Tips For Traveling With Diabetes
Traveling with Diabetes
Traveling with diabetes is entirely do-able, but it does require some preparation. Make sure to schedule an appointment with your physician well in advance of your departure date. Have your doctor make sure that your diabetes is under control (traveling is not advisable for individuals with uncontrolled diabetes). If it is not, work on getting it under control, and schedule another appointment closer to your departure. Have your doctor write a letter explaining your condition, your treatment regimen, any allergies or sensitivities to medication, and how he/she can be reached in an emergency. Also have your doctor write out an extra prescription for you to take with you in case something happens to your supply of medicine while you're traveling. Make sure to wear a medical ID bracelet or necklace identifying you as a diabetic at all times while traveling. Bring appropriate foot gear, even if you're headed to the beach. Diabetics are prone to problems with their feet, so don't take any chances.
Traveling with Diabetes Medications
If you need medication or supplements to control your diabetes, bring at least twice the amount you think you might use during the trip. This way, you're prepared for eventualities. Also bring an extra prescription slip, just in case. While traveling, keep at least half of your supply on you at all times so that you aren't separated from it in an emergency. Also bring an emergency snack pack with foods to quickly raise your blood sugar should it drop too low. If you need insulin for your diabetes, it may be worthwhile to invest in a special travel pack. While insulin is easy to store at room temperature, it can deteriorate if it gets too hot or cold.
Special rules apply when traveling by airplane. First and foremost, make sure all your medications are clearly labeled so as to avoid problems going through security. If you have an insulin pump, you can walk through the metal detector with it. If you prefer, or if this causes any problems, you can ask for a manual examination. Once on the plane, you'll want to keep your medication with you. The luggage hold can be too cold and might interfere with the efficacy of your medicine. If you are a type 1 diabetic, you will want to map out when and how you are taking your doses before getting on the plane, especially if you are crossing time zones. If you are a type 2 diabetics using insulin, make sure you have the food in front of you before taking your insulin, since any delay in food service could otherwise cause an unsafe drop in blood sugar. Airplane restrooms can be unsanitary, it is better to take your insulin at your seat. If modesty is a problem, you can always inject through your shirt. Once you arrive at your destination, make sure that you continue to monitor your blood sugar carefully. Jet lag can make anyone feel under the weather, and it may make it harder to subjectively tell where your blood sugar level is at.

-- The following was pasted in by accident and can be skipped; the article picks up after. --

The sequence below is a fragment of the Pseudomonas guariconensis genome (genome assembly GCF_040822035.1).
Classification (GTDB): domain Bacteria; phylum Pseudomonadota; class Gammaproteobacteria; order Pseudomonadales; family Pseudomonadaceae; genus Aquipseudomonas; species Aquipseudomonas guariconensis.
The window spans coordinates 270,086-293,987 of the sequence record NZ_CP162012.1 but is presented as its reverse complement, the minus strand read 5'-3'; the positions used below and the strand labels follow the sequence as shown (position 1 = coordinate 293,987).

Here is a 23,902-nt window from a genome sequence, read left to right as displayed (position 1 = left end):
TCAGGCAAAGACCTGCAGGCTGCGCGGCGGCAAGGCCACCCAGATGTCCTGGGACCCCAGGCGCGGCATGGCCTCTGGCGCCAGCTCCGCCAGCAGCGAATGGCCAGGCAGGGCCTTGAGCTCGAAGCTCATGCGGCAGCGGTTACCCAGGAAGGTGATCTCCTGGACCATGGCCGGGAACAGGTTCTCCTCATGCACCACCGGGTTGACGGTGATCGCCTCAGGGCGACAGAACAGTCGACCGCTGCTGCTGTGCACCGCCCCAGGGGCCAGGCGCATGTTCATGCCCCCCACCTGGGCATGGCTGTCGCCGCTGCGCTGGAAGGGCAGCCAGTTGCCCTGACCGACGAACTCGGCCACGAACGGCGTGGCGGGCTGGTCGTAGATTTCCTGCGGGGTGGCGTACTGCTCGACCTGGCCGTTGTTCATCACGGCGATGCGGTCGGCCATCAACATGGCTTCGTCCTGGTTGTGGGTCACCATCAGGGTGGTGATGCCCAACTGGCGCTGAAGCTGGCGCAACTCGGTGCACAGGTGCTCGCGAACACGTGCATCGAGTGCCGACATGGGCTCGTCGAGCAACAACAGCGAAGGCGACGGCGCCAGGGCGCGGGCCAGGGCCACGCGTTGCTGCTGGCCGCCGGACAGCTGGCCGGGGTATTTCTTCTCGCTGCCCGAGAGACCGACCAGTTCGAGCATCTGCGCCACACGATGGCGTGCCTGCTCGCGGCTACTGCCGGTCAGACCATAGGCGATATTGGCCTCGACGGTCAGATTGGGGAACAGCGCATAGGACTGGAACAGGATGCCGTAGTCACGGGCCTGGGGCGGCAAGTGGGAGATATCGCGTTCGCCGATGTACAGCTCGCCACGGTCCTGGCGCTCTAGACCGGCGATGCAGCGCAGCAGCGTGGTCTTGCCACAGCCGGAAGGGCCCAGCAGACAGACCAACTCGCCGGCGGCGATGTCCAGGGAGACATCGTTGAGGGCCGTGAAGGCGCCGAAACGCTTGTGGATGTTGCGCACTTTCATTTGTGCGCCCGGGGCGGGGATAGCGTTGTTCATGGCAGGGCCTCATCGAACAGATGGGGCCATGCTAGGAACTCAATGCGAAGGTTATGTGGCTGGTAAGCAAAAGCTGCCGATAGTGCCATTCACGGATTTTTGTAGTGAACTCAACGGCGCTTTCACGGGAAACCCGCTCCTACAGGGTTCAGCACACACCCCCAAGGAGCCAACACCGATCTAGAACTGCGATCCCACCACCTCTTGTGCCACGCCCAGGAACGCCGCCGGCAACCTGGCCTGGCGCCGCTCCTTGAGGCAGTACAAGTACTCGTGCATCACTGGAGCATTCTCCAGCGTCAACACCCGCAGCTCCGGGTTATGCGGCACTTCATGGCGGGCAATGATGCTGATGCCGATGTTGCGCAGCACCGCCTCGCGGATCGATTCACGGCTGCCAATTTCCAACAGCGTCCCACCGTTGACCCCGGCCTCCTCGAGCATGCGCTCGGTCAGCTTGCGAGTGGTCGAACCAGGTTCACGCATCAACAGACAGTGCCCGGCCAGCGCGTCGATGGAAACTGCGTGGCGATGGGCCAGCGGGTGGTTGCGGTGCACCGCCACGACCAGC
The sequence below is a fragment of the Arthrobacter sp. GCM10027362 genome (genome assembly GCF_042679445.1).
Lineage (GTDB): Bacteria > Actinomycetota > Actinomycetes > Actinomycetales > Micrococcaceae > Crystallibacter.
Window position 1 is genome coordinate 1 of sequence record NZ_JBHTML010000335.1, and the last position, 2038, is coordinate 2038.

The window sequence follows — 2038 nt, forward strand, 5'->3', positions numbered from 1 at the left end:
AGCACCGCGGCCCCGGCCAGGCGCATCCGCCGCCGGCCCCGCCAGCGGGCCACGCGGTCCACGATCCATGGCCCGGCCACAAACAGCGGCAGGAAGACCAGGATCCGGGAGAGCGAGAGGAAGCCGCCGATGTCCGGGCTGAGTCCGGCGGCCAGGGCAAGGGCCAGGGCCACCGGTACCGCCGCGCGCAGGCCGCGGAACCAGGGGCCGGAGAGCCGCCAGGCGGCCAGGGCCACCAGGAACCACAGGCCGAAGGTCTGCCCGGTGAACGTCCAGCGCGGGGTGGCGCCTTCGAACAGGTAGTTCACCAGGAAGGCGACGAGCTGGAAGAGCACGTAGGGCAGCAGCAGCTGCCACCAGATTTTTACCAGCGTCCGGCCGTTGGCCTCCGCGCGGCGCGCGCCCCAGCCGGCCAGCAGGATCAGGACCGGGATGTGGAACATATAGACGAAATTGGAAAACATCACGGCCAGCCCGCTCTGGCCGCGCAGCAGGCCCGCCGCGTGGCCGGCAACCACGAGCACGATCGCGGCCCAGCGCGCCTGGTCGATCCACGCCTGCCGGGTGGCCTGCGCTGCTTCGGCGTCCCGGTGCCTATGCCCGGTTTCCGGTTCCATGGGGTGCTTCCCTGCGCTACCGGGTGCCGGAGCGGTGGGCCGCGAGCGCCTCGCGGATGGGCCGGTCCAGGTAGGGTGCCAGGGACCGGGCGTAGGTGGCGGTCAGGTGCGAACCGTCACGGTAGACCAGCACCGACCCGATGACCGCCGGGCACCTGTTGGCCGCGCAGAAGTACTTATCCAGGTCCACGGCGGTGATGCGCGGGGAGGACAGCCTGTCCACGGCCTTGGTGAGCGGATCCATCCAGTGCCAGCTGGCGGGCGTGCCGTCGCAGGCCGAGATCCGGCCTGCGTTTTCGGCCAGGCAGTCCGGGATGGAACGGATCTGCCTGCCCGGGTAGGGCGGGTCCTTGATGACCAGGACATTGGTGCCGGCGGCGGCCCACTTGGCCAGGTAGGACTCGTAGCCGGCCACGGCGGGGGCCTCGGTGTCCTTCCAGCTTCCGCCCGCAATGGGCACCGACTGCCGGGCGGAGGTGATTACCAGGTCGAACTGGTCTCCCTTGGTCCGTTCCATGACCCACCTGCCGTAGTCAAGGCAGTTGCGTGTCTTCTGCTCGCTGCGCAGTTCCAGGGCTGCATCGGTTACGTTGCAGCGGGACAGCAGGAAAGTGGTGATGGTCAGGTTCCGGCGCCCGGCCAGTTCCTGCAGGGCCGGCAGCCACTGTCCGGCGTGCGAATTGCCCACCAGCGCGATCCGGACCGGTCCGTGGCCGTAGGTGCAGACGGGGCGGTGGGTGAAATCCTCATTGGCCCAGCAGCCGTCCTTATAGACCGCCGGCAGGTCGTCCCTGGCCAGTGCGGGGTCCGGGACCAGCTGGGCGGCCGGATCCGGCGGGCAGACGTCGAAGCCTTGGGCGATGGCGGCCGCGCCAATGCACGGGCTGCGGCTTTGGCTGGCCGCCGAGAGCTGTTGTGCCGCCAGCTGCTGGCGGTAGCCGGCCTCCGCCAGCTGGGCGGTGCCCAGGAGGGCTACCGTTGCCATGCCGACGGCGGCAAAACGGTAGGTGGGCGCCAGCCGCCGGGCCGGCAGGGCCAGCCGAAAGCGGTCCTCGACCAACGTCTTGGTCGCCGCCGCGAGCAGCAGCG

Travel to Foreign Countries
If you are traveling to a non-English-speaking country, make sure to learn key phrases like "I'm a diabetic," "I need a doctor," "I need sugar," etc. before heading out. You might also want to note the locations of the practices of English-speaking doctors within the country you are visiting. Be aware that insulin doses vary in different countries. If you need to restock while abroad, make sure that you're taking the right dose. http://www.diabetes.org/type-1-diabetes/travel.jsp http://www.foxnews.com/story/0,2933,316744,00.html?sPage=fnc.health/diabetes